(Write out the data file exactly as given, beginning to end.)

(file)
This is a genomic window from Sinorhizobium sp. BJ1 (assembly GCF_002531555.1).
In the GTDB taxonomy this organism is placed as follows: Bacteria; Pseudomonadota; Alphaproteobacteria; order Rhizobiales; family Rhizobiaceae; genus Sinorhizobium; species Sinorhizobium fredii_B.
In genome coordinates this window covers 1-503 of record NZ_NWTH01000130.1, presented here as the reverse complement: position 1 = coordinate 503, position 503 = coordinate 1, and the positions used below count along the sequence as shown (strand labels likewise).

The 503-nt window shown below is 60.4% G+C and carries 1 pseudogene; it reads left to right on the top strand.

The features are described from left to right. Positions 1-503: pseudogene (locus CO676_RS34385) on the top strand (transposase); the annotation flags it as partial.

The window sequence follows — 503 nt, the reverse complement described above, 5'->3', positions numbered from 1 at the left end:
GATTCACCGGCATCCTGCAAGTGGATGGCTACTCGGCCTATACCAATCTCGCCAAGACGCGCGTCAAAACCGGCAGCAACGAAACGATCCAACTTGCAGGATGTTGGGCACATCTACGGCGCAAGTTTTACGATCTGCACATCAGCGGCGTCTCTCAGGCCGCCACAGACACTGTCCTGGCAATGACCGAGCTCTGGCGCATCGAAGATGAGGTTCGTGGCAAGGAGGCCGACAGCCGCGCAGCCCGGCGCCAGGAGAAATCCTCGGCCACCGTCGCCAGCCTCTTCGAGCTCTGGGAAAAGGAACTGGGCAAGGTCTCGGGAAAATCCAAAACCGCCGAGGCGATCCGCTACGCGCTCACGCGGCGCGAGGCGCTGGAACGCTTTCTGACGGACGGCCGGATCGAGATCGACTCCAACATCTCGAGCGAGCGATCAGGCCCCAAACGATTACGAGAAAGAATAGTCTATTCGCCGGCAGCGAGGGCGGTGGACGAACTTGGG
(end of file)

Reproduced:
This is a genomic window from Sinorhizobium sp. BJ1 (assembly GCF_002531555.1).
In the GTDB taxonomy this organism is placed as follows: Bacteria; Pseudomonadota; Alphaproteobacteria; order Rhizobiales; family Rhizobiaceae; genus Sinorhizobium; species Sinorhizobium fredii_B.
In genome coordinates this window covers 1-503 of record NZ_NWTH01000130.1, presented here as the reverse complement: position 1 = coordinate 503, position 503 = coordinate 1, and the positions used below count along the sequence as shown (strand labels likewise).

The 503-nt window shown below is 60.4% G+C and carries 1 pseudogene; it reads left to right on the top strand.

The features are described from left to right. Positions 1-503: pseudogene (locus CO676_RS34385) on the top strand (transposase); the annotation flags it as partial.

The window sequence follows — 503 nt, the reverse complement described above, 5'->3', positions numbered from 1 at the left end:
GATTCACCGGCATCCTGCAAGTGGATGGCTACTCGGCCTATACCAATCTCGCCAAGACGCGCGTCAAAACCGGCAGCAACGAAACGATCCAACTTGCAGGATGTTGGGCACATCTACGGCGCAAGTTTTACGATCTGCACATCAGCGGCGTCTCTCAGGCCGCCACAGACACTGTCCTGGCAATGACCGAGCTCTGGCGCATCGAAGATGAGGTTCGTGGCAAGGAGGCCGACAGCCGCGCAGCCCGGCGCCAGGAGAAATCCTCGGCCACCGTCGCCAGCCTCTTCGAGCTCTGGGAAAAGGAACTGGGCAAGGTCTCGGGAAAATCCAAAACCGCCGAGGCGATCCGCTACGCGCTCACGCGGCGCGAGGCGCTGGAACGCTTTCTGACGGACGGCCGGATCGAGATCGACTCCAACATCTCGAGCGAGCGATCAGGCCCCAAACGATTACGAGAAAGAATAGTCTATTCGCCGGCAGCGAGGGCGGTGGACGAACTTGGG